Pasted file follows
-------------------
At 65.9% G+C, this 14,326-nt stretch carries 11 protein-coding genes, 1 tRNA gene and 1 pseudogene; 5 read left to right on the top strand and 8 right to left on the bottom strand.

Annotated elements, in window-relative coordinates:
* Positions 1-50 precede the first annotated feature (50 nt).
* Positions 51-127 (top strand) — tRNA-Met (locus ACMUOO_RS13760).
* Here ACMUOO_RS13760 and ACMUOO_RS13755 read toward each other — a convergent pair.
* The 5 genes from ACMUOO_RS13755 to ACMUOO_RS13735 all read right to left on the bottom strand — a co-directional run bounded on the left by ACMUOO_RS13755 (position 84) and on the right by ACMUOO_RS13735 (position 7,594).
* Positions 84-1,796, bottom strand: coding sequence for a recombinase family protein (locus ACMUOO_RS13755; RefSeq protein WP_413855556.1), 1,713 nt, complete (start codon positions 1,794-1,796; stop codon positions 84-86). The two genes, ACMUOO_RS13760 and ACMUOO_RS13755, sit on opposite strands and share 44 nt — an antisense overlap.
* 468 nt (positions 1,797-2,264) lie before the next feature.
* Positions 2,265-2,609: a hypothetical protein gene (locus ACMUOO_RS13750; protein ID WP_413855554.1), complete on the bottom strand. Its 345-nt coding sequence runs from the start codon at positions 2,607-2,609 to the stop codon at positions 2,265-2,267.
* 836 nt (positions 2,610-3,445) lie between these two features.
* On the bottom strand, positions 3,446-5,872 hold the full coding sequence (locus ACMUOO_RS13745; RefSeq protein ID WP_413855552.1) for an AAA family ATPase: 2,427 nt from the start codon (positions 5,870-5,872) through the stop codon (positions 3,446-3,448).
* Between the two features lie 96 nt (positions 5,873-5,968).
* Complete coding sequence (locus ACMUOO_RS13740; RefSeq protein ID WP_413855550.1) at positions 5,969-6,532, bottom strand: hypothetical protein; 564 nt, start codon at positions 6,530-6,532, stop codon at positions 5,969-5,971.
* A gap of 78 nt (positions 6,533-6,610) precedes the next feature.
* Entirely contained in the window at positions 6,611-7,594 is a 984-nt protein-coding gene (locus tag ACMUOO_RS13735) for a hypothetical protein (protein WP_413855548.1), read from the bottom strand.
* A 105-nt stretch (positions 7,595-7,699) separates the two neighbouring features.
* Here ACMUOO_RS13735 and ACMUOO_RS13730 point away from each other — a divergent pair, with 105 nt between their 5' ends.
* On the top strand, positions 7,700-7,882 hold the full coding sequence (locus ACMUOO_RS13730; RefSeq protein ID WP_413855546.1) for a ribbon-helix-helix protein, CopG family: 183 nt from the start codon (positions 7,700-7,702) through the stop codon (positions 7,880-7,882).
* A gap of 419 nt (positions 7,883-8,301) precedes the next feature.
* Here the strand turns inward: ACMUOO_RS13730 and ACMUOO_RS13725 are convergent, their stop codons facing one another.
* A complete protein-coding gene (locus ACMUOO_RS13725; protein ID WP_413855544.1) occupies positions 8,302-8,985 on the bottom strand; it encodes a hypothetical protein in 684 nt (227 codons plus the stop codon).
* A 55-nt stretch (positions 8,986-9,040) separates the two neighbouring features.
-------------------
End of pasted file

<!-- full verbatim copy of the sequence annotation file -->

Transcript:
At 65.9% G+C, this 14,326-nt stretch carries 11 protein-coding genes, 1 tRNA gene and 1 pseudogene; 5 read left to right on the top strand and 8 right to left on the bottom strand.

Annotated elements, in window-relative coordinates:
* Positions 1-50 precede the first annotated feature (50 nt).
* Positions 51-127 (top strand) — tRNA-Met (locus ACMUOO_RS13760).
* Here ACMUOO_RS13760 and ACMUOO_RS13755 read toward each other — a convergent pair.
* The 5 genes from ACMUOO_RS13755 to ACMUOO_RS13735 all read right to left on the bottom strand — a co-directional run bounded on the left by ACMUOO_RS13755 (position 84) and on the right by ACMUOO_RS13735 (position 7,594).
* Positions 84-1,796, bottom strand: coding sequence for a recombinase family protein (locus ACMUOO_RS13755; RefSeq protein WP_413855556.1), 1,713 nt, complete (start codon positions 1,794-1,796; stop codon positions 84-86). The two genes, ACMUOO_RS13760 and ACMUOO_RS13755, sit on opposite strands and share 44 nt — an antisense overlap.
* 468 nt (positions 1,797-2,264) lie before the next feature.
* Positions 2,265-2,609: a hypothetical protein gene (locus ACMUOO_RS13750; protein ID WP_413855554.1), complete on the bottom strand. Its 345-nt coding sequence runs from the start codon at positions 2,607-2,609 to the stop codon at positions 2,265-2,267.
* 836 nt (positions 2,610-3,445) lie between these two features.
* On the bottom strand, positions 3,446-5,872 hold the full coding sequence (locus ACMUOO_RS13745; RefSeq protein ID WP_413855552.1) for an AAA family ATPase: 2,427 nt from the start codon (positions 5,870-5,872) through the stop codon (positions 3,446-3,448).
* Between the two features lie 96 nt (positions 5,873-5,968).
* Complete coding sequence (locus ACMUOO_RS13740; RefSeq protein ID WP_413855550.1) at positions 5,969-6,532, bottom strand: hypothetical protein; 564 nt, start codon at positions 6,530-6,532, stop codon at positions 5,969-5,971.
* A gap of 78 nt (positions 6,533-6,610) precedes the next feature.
* Entirely contained in the window at positions 6,611-7,594 is a 984-nt protein-coding gene (locus tag ACMUOO_RS13735) for a hypothetical protein (protein WP_413855548.1), read from the bottom strand.
* A 105-nt stretch (positions 7,595-7,699) separates the two neighbouring features.
* Here ACMUOO_RS13735 and ACMUOO_RS13730 point away from each other — a divergent pair, with 105 nt between their 5' ends.
* On the top strand, positions 7,700-7,882 hold the full coding sequence (locus ACMUOO_RS13730; RefSeq protein ID WP_413855546.1) for a ribbon-helix-helix protein, CopG family: 183 nt from the start codon (positions 7,700-7,702) through the stop codon (positions 7,880-7,882).
* A gap of 419 nt (positions 7,883-8,301) precedes the next feature.
* Here the strand turns inward: ACMUOO_RS13730 and ACMUOO_RS13725 are convergent, their stop codons facing one another.
* A complete protein-coding gene (locus ACMUOO_RS13725; protein ID WP_413855544.1) occupies positions 8,302-8,985 on the bottom strand; it encodes a hypothetical protein in 684 nt (227 codons plus the stop codon).
* A 55-nt stretch (positions 8,986-9,040) separates the two neighbouring features.